Test::MethodFixtures - Convenient mocking of externalities by recording and replaying method calls.


Setting up mocked methods in a test script:

    # my-test-script.t
    use Test::MethodFixtures;


    use My::Package;    # has dependency on Their::Package::Method

    ... # unit tests for My::Package here

Example workflow using the mocked methods:

    $> TEST_MF_MODE=record prove -l my-test-script.t
    $> git add t/.methodfixtures
    $> git commit -m 'methodfixtures for my-test-script.t'

    $> prove -l my-test-script.t   # uses saved data

More configuration options:

    use Test::MethodFixtures
        # optionally specify global arguments
        mode    => 'record',
        storage => ...

    my $mocker = Test::MethodFixtures->new(
        mode => 'record',    # set locally for this object

        # optionally specify alternative storage:

        # override default storage directory
        dir => '/path/to/storage',

        # use Test::MethodFixtures::Storage::File class (default)
        storage => 'File',

        # use alternative Test::MethodFixtures::Storage object
        storage => $storage_obj,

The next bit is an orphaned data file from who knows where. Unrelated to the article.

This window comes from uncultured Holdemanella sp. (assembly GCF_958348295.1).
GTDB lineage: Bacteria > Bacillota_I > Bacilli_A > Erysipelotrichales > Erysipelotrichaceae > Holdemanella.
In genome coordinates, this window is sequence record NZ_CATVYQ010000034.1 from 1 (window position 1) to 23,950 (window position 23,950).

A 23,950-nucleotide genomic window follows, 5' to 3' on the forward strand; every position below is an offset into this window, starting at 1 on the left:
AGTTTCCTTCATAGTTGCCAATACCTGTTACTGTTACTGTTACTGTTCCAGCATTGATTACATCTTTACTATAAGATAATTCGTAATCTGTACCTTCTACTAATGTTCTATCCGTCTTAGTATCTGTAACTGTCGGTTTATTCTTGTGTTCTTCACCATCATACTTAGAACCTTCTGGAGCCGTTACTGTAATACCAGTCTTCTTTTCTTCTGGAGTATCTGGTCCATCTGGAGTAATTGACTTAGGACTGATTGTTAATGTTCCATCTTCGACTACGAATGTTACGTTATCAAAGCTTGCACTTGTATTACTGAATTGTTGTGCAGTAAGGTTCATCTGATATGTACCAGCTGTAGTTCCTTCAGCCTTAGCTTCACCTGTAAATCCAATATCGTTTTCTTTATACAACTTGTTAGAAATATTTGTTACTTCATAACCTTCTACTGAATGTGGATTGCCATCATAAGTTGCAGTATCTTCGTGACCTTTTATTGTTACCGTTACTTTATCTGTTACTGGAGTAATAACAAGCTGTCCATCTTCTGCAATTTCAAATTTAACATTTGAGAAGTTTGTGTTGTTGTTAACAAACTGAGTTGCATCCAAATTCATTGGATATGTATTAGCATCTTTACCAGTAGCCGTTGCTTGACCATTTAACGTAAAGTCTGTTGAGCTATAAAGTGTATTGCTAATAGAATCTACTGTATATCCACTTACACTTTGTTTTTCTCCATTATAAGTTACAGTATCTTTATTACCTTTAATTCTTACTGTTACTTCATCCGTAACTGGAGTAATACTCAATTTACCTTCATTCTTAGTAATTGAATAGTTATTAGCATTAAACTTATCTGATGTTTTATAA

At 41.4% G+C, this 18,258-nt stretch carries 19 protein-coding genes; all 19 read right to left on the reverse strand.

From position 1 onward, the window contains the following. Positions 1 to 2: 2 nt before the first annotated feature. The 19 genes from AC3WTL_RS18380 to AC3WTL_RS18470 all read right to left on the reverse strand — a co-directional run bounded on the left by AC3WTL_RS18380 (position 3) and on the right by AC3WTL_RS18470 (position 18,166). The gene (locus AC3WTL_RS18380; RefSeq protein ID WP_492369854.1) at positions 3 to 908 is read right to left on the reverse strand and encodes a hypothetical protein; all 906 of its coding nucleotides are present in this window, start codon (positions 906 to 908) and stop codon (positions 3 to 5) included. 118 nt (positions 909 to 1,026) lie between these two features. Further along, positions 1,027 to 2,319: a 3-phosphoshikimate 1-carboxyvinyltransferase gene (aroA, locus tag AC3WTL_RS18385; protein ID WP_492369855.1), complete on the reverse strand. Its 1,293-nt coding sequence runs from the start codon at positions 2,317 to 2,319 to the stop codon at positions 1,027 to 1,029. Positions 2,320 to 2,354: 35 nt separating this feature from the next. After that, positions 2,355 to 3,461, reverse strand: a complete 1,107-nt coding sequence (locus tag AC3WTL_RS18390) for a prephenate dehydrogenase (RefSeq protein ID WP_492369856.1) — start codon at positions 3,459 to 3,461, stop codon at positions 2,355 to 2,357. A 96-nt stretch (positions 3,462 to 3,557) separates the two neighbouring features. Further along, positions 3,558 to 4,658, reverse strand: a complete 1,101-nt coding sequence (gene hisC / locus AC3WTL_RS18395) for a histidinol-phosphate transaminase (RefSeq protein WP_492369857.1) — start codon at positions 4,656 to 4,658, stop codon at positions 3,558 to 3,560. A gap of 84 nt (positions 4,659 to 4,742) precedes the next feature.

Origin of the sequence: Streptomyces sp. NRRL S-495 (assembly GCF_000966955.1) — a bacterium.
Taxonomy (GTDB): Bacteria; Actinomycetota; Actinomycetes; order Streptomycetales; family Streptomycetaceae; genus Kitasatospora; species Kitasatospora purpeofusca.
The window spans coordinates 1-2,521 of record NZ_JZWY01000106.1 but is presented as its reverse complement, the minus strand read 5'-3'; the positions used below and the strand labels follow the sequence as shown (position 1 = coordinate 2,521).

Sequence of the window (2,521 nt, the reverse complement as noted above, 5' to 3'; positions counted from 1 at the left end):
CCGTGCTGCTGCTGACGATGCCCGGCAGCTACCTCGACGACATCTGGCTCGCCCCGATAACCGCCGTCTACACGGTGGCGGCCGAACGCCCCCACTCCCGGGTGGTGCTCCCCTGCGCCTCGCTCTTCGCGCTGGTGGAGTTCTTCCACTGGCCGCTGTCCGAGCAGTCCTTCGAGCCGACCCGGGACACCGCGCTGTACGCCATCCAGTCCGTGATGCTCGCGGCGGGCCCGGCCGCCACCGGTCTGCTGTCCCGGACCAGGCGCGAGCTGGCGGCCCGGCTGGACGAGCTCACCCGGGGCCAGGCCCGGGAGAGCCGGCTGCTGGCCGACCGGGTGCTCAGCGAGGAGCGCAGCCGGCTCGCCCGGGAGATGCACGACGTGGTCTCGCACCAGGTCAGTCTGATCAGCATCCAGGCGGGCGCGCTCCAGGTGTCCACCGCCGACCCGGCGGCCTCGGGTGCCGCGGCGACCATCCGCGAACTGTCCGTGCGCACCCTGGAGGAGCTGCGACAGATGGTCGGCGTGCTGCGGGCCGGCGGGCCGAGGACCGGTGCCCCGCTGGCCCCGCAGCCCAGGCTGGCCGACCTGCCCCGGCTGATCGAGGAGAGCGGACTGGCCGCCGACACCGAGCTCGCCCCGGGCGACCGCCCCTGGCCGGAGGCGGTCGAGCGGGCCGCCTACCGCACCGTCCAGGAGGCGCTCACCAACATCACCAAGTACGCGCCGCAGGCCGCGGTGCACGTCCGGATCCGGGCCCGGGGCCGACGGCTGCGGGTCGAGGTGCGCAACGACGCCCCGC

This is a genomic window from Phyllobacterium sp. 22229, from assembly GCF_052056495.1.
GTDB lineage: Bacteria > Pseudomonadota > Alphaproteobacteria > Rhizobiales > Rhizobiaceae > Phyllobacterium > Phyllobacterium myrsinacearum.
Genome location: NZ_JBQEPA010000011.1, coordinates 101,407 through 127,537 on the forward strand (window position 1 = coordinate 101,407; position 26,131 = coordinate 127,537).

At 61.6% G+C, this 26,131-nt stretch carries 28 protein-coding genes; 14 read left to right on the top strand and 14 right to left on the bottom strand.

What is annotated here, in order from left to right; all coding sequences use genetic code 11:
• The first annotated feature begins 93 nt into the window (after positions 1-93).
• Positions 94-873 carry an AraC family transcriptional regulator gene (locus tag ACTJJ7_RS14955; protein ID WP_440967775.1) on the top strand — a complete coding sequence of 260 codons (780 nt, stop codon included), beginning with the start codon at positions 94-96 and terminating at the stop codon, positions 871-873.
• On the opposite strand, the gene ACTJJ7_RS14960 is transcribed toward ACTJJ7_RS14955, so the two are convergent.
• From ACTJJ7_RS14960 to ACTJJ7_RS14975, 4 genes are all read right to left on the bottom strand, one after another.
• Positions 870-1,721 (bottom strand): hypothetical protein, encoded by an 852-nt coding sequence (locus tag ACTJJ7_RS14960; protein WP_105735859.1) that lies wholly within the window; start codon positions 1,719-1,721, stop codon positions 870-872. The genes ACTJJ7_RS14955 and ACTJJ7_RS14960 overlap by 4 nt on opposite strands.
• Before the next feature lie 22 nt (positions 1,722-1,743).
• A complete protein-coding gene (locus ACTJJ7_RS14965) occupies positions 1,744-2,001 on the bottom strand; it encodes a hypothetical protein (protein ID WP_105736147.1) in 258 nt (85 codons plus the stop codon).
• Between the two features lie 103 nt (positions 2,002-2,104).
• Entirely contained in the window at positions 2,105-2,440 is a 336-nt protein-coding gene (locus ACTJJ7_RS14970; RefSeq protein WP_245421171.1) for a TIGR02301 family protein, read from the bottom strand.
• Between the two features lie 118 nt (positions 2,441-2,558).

# load alternative Test::MethodFixtures::Storage class
        storage => '+Alt::Storage::Class',
        # or:
        storage => { '+Alt::Storage::Class' => \%options },

        # without '+' prefix, 'Test::MethodFixtures::Storage' is prepended to name

    # simple functions and class methods - can store all arguments

    # object methods - we need to turn $_[0] ($self) into an
    # unique identifier for object, not memory reference
    $mocker->mock( "Their::Object::Method",
        sub { $_[0]->firstname . '-' . $_[0]->lastname } );

    # do the same for other arguments
        sub {
            (   $_[0],                                       # use as-is
                $_[1]->firstname . '-' . $_[1]->lastname,    # object in $_[1]
                 # no need to list further arguments if no more changes required

    # skipping arguments that shouldn't be saved - set to undef
        sub {
            (   $_[0],    # keep